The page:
LONDON — A U.S. National Oceanic and Atmospheric Administration satellite retired in 2014 has suffered an apparent breakup, the second time in less than a year that a polar-orbiting weather satellite has generated orbital debris.
The Joint Space Operations Center (JSpOC) announced Nov. 25 that it had identified a possible breakup of the NOAA 16 satellite. The center, which tracks objects in orbit and warns of potential collisions, said it first detected the breakup at 3:41 a.m. Eastern time and was tracking an unspecified number of "associated objects" in the orbit of NOAA 16.
JSpOC said later Nov. 25 that the debris from NOAA 16 posed no current threat to other satellites in orbit. It added that it did not believe the debris resulted from a collision with another object, suggesting that NOAA 16 broke up on its own. [The Biggest Spacecraft to Fall from Space]
NOAA 16 launched in September 2000 with a planned lifetime of three to five years. The spacecraft continued to operate in a backup role until June 2014, when NOAA retired the spacecraft after an unspecified "critical anomaly."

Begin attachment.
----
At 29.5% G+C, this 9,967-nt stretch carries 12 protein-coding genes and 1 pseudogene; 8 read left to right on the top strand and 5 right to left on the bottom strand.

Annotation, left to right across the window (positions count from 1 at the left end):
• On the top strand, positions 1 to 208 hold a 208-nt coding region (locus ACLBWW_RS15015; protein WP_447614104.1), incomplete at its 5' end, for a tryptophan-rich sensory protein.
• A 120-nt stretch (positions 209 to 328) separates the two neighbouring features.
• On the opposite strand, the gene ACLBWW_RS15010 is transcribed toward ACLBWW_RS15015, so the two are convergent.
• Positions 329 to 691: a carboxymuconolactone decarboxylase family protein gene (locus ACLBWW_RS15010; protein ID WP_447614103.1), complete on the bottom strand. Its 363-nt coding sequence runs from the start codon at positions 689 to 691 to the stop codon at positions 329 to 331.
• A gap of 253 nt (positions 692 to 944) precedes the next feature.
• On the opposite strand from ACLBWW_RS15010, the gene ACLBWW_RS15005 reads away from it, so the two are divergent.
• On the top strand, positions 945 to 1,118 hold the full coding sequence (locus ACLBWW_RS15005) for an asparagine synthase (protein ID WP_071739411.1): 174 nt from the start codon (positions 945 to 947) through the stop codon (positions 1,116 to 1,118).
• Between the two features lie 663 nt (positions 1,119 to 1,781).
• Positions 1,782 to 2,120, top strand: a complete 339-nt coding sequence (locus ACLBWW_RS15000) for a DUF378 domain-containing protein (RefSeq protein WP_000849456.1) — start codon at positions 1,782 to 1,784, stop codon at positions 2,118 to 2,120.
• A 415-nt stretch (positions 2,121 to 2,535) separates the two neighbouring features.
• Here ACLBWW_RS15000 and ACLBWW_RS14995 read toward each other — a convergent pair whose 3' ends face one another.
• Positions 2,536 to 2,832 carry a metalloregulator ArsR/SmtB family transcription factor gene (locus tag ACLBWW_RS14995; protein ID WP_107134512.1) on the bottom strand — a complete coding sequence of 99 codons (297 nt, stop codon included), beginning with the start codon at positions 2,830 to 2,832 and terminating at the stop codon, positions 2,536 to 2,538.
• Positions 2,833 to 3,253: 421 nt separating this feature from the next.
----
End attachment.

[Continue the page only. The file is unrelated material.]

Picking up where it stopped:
The breakup, if confirmed, would be the second time in less than a year for a satellite in polar orbit. In February, the Defense Meteorological Satellite Program Flight 13 satellite exploded in orbit, creating several dozen pieces of debris. A sudden temperature spike in that spacecraft led spacecraft engineers to conclude a battery in the spacecraft ruptured because of a design flaw. Seven other DMSP spacecraft have a similar design flaw.
NOAA 16, like the final series of DMSP satellites, was built by Lockheed Martin Space Systems in the 1990s and used the same trouble-prone battery charge assembly implicated in the DMSP 13 explosion. The Air Force's DMSP 13 failure report, released in July, noted that the battery design was blamed for the 1993 loss of NOAA 13, which shut down "due to a full battery discharge."
Orbital debris mitigation guidelines developed by the U.S. government recommend removing all sources of on-board energy on a spacecraft, including venting propellant tanks and discharging batteries, when a spacecraft reaches the end of its mission. It’s not clear if spacecraft controllers were able to carry out those procedures when the NOAA 16 spacecraft encountered its mission-ending anomaly last year.
NOAA 16 was part of the Advanced TIROS-N series of polar-orbiting weather satellites, the last of which — NOAA 19 — was launched in 2009 after being repaired following a factory mishap.
NOAA still has seven TIROS-N series satellites in orbit, but only three of those are still operational.
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